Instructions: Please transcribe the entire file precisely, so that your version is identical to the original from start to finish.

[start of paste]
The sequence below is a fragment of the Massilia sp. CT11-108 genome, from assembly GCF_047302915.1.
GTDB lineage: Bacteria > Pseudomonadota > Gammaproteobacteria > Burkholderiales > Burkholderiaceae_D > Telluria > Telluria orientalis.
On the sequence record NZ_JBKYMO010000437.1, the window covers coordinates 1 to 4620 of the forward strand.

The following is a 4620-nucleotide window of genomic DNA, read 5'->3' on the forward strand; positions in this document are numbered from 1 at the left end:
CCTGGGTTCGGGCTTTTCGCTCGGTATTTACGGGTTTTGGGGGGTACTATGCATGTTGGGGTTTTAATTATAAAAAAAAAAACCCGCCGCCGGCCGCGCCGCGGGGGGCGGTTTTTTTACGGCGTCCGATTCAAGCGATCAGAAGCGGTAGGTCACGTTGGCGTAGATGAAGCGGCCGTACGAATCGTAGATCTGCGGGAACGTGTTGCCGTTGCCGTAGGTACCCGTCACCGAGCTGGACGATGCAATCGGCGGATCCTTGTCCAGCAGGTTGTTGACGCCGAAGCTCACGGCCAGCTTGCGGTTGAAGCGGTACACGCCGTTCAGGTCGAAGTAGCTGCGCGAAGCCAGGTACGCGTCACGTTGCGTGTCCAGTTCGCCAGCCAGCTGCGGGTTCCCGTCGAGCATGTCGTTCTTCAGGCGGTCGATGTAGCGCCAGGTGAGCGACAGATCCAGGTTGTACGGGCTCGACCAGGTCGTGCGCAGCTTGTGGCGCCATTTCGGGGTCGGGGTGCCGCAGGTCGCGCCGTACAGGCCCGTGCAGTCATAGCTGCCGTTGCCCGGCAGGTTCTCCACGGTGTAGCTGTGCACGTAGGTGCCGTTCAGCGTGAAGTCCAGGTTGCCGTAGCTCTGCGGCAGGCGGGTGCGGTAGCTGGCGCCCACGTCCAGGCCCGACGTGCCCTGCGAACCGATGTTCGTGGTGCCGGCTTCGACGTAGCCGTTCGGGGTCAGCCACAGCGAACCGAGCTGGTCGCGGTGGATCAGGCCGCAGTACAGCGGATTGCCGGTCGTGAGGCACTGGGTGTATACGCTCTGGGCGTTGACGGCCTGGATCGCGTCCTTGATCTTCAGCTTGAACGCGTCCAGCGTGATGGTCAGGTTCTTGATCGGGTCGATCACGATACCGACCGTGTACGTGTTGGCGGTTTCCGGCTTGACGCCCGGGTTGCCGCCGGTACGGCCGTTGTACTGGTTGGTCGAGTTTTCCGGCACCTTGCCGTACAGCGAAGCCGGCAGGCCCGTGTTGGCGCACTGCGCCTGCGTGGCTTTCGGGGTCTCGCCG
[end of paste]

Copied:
The sequence below is a fragment of the Massilia sp. CT11-108 genome, from assembly GCF_047302915.1.
GTDB lineage: Bacteria > Pseudomonadota > Gammaproteobacteria > Burkholderiales > Burkholderiaceae_D > Telluria > Telluria orientalis.
On the sequence record NZ_JBKYMO010000437.1, the window covers coordinates 1 to 4620 of the forward strand.

The following is a 4620-nucleotide window of genomic DNA, read 5'->3' on the forward strand; positions in this document are numbered from 1 at the left end:
CCTGGGTTCGGGCTTTTCGCTCGGTATTTACGGGTTTTGGGGGGTACTATGCATGTTGGGGTTTTAATTATAAAAAAAAAAACCCGCCGCCGGCCGCGCCGCGGGGGGCGGTTTTTTTACGGCGTCCGATTCAAGCGATCAGAAGCGGTAGGTCACGTTGGCGTAGATGAAGCGGCCGTACGAATCGTAGATCTGCGGGAACGTGTTGCCGTTGCCGTAGGTACCCGTCACCGAGCTGGACGATGCAATCGGCGGATCCTTGTCCAGCAGGTTGTTGACGCCGAAGCTCACGGCCAGCTTGCGGTTGAAGCGGTACACGCCGTTCAGGTCGAAGTAGCTGCGCGAAGCCAGGTACGCGTCACGTTGCGTGTCCAGTTCGCCAGCCAGCTGCGGGTTCCCGTCGAGCATGTCGTTCTTCAGGCGGTCGATGTAGCGCCAGGTGAGCGACAGATCCAGGTTGTACGGGCTCGACCAGGTCGTGCGCAGCTTGTGGCGCCATTTCGGGGTCGGGGTGCCGCAGGTCGCGCCGTACAGGCCCGTGCAGTCATAGCTGCCGTTGCCCGGCAGGTTCTCCACGGTGTAGCTGTGCACGTAGGTGCCGTTCAGCGTGAAGTCCAGGTTGCCGTAGCTCTGCGGCAGGCGGGTGCGGTAGCTGGCGCCCACGTCCAGGCCCGACGTGCCCTGCGAACCGATGTTCGTGGTGCCGGCTTCGACGTAGCCGTTCGGGGTCAGCCACAGCGAACCGAGCTGGTCGCGGTGGATCAGGCCGCAGTACAGCGGATTGCCGGTCGTGAGGCACTGGGTGTATACGCTCTGGGCGTTGACGGCCTGGATCGCGTCCTTGATCTTCAGCTTGAACGCGTCCAGCGTGATGGTCAGGTTCTTGATCGGGTCGATCACGATACCGACCGTGTACGTGTTGGCGGTTTCCGGCTTGACGCCCGGGTTGCCGCCGGTACGGCCGTTGTACTGGTTGGTCGAGTTTTCCGGCACCTTGCCGTACAGCGAAGCCGGCAGGCCCGTGTTGGCGCACTGCGCCTGCGTGGCTTTCGGGGTCTCGCCG